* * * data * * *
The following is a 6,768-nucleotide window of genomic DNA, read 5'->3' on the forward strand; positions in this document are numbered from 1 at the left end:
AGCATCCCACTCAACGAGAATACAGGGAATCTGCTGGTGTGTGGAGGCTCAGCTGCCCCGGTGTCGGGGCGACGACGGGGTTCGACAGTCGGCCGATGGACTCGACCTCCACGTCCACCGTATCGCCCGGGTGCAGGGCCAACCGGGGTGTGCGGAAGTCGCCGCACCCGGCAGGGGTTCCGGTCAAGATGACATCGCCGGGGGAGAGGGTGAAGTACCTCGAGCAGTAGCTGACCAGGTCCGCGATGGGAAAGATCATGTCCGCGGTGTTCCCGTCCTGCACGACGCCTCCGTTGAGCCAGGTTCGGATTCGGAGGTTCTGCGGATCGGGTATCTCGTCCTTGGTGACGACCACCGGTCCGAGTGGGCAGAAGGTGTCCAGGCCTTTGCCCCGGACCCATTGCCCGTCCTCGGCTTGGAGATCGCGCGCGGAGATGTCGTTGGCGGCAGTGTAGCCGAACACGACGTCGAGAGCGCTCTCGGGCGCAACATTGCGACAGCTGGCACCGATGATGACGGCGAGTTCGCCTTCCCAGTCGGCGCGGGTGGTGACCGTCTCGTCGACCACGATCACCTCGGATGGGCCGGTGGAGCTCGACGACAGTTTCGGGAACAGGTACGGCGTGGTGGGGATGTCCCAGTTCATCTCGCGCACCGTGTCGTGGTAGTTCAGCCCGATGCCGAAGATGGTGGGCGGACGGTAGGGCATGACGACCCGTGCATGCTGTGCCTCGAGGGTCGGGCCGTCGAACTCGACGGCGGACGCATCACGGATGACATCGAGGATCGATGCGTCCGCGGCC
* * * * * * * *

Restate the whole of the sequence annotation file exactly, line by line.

The following is a 6,768-nucleotide window of genomic DNA, read 5'->3' on the forward strand; positions in this document are numbered from 1 at the left end:
AGCATCCCACTCAACGAGAATACAGGGAATCTGCTGGTGTGTGGAGGCTCAGCTGCCCCGGTGTCGGGGCGACGACGGGGTTCGACAGTCGGCCGATGGACTCGACCTCCACGTCCACCGTATCGCCCGGGTGCAGGGCCAACCGGGGTGTGCGGAAGTCGCCGCACCCGGCAGGGGTTCCGGTCAAGATGACATCGCCGGGGGAGAGGGTGAAGTACCTCGAGCAGTAGCTGACCAGGTCCGCGATGGGAAAGATCATGTCCGCGGTGTTCCCGTCCTGCACGACGCCTCCGTTGAGCCAGGTTCGGATTCGGAGGTTCTGCGGATCGGGTATCTCGTCCTTGGTGACGACCACCGGTCCGAGTGGGCAGAAGGTGTCCAGGCCTTTGCCCCGGACCCATTGCCCGTCCTCGGCTTGGAGATCGCGCGCGGAGATGTCGTTGGCGGCAGTGTAGCCGAACACGACGTCGAGAGCGCTCTCGGGCGCAACATTGCGACAGCTGGCACCGATGATGACGGCGAGTTCGCCTTCCCAGTCGGCGCGGGTGGTGACCGTCTCGTCGACCACGATCACCTCGGATGGGCCGGTGGAGCTCGACGACAGTTTCGGGAACAGGTACGGCGTGGTGGGGATGTCCCAGTTCATCTCGCGCACCGTGTCGTGGTAGTTCAGCCCGATGCCGAAGATGGTGGGCGGACGGTAGGGCATGACGACCCGTGCATGCTGTGCCTCGAGGGTCGGGCCGTCGAACTCGACGGCGGACGCATCACGGATGACATCGAGGATCGATGCGTCCGCGGCC